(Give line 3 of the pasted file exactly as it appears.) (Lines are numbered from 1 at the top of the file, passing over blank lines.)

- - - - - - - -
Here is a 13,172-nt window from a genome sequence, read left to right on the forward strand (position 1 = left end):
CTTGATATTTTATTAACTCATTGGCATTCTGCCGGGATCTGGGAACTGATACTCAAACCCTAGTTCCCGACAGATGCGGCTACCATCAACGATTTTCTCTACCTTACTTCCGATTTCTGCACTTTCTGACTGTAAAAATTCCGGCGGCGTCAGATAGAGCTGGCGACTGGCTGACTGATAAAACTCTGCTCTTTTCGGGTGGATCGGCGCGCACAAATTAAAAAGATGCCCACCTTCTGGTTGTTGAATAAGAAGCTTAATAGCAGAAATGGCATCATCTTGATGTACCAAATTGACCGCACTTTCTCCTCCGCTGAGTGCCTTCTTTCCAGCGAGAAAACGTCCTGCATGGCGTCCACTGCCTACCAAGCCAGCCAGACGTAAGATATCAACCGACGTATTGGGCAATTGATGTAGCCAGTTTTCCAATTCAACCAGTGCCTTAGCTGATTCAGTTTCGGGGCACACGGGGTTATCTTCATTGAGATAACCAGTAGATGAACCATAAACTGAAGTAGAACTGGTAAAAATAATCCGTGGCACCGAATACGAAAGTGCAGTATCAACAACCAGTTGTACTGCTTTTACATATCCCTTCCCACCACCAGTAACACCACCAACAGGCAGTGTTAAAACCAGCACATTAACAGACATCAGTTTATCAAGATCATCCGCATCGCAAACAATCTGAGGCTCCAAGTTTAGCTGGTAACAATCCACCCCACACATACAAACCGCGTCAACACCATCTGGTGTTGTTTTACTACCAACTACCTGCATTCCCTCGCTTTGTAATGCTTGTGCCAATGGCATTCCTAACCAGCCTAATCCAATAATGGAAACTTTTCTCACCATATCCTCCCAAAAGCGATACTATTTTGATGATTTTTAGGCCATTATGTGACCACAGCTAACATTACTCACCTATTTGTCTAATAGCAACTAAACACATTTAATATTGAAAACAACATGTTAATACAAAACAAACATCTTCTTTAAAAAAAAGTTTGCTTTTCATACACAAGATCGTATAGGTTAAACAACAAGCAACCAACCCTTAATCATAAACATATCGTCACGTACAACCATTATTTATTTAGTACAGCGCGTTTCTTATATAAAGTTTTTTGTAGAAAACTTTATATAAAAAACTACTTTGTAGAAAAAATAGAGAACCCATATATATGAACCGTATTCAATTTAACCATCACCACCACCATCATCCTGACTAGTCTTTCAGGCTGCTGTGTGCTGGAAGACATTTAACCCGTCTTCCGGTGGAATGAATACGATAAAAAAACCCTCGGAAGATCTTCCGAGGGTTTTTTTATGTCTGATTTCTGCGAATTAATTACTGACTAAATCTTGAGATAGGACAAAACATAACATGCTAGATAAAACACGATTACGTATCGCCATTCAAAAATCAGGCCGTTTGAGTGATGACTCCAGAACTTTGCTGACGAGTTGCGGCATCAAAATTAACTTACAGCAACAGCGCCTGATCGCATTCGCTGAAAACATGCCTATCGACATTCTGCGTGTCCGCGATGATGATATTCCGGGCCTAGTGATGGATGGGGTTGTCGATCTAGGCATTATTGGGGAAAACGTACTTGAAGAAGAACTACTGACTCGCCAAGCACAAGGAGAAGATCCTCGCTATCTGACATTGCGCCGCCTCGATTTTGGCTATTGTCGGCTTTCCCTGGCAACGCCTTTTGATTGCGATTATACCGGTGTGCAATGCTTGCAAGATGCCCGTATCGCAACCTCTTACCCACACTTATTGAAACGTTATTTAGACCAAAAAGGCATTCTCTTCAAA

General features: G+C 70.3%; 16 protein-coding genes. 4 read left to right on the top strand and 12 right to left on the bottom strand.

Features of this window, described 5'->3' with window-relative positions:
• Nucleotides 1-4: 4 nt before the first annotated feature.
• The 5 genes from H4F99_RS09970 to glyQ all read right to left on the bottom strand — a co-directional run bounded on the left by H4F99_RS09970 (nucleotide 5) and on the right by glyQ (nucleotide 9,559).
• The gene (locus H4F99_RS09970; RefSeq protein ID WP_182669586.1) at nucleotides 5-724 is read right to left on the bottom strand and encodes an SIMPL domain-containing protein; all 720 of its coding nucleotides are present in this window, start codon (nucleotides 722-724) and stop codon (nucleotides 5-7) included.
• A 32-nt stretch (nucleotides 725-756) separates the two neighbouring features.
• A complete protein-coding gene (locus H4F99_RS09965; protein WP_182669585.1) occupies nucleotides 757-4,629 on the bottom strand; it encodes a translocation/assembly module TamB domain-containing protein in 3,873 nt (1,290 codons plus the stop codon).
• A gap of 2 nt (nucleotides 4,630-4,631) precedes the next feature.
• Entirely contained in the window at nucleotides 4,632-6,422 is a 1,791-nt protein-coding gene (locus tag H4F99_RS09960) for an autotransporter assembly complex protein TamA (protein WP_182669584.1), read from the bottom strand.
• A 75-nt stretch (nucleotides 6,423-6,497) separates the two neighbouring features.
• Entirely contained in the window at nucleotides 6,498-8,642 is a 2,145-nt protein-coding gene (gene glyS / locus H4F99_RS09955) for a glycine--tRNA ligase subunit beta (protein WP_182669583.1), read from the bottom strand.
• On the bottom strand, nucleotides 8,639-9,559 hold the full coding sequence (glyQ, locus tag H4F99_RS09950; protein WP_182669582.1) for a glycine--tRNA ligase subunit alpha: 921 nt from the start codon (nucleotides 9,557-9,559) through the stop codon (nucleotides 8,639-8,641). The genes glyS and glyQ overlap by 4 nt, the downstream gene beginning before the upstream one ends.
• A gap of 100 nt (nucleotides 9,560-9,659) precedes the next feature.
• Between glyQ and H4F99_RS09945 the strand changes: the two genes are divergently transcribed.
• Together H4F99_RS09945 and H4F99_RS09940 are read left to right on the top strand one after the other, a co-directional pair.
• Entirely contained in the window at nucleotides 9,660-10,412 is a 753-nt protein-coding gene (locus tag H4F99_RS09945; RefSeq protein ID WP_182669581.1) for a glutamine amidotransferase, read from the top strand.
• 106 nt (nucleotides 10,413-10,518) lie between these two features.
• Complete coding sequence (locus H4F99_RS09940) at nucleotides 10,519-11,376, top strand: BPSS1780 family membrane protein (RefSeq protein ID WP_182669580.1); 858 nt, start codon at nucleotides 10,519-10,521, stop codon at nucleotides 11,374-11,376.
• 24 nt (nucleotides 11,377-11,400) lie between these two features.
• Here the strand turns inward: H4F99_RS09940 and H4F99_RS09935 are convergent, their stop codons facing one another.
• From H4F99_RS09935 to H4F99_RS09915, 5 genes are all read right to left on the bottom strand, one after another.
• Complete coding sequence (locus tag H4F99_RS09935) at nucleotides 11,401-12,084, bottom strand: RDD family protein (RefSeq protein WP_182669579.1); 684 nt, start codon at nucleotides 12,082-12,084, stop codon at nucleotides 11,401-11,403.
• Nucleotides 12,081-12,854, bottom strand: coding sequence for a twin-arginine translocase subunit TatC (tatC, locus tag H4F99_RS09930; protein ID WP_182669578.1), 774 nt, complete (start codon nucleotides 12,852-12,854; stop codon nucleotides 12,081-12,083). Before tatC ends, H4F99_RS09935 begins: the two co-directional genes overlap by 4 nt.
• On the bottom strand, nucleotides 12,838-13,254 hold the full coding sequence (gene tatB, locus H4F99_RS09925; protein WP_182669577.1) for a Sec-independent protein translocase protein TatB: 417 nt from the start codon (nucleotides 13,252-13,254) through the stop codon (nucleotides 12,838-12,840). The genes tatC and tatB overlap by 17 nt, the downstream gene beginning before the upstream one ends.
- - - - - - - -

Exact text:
General features: G+C 70.3%; 16 protein-coding genes. 4 read left to right on the top strand and 12 right to left on the bottom strand.